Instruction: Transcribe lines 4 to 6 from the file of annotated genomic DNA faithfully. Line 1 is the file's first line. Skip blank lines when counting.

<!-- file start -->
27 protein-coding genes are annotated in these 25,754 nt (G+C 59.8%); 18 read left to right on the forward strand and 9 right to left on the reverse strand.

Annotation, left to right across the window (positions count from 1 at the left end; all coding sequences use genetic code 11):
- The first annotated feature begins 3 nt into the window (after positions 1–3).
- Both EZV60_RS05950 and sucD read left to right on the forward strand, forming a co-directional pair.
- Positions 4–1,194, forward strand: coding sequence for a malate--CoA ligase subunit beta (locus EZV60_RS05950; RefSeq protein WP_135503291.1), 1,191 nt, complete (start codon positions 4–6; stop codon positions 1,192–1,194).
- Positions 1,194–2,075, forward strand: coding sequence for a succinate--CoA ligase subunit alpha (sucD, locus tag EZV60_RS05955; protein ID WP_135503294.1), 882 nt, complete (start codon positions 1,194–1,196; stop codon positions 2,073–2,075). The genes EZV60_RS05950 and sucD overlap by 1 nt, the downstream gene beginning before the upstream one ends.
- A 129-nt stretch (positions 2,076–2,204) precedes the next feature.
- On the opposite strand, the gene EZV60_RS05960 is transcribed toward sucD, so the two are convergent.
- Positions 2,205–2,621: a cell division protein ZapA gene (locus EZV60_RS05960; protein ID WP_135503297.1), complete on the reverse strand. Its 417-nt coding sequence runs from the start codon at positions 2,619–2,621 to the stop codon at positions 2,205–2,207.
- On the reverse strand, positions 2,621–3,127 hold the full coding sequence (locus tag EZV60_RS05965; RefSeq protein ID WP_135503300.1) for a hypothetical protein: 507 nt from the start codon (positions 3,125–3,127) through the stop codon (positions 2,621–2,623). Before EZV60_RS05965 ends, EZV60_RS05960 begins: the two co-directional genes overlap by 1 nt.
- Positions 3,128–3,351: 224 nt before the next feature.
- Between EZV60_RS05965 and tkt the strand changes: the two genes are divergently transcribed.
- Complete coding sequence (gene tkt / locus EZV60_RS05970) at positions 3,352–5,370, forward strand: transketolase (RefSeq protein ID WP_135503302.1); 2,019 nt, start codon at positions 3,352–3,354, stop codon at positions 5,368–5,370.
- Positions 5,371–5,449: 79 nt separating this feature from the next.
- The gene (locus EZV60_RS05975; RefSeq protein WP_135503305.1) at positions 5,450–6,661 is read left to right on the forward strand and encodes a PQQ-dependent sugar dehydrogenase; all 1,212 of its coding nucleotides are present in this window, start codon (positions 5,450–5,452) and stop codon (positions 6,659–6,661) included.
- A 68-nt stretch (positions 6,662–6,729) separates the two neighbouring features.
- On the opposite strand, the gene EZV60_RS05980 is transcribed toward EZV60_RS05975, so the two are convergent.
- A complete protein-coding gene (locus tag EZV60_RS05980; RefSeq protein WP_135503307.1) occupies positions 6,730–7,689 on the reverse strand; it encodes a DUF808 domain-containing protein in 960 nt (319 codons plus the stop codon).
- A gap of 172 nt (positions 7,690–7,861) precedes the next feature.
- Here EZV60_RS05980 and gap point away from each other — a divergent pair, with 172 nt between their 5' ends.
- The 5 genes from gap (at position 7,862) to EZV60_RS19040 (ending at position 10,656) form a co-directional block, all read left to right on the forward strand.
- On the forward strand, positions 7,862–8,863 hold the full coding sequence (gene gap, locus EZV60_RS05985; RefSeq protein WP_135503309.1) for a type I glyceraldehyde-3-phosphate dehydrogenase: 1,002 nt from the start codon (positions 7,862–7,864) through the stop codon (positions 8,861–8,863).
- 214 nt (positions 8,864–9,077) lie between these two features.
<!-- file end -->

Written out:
- Both EZV60_RS05950 and sucD read left to right on the forward strand, forming a co-directional pair.
- Positions 4–1,194, forward strand: coding sequence for a malate--CoA ligase subunit beta (locus EZV60_RS05950; RefSeq protein WP_135503291.1), 1,191 nt, complete (start codon positions 4–6; stop codon positions 1,192–1,194).
- Positions 1,194–2,075, forward strand: coding sequence for a succinate--CoA ligase subunit alpha (sucD, locus tag EZV60_RS05955; protein ID WP_135503294.1), 882 nt, complete (start codon positions 1,194–1,196; stop codon positions 2,073–2,075). The genes EZV60_RS05950 and sucD overlap by 1 nt, the downstream gene beginning before the upstream one ends.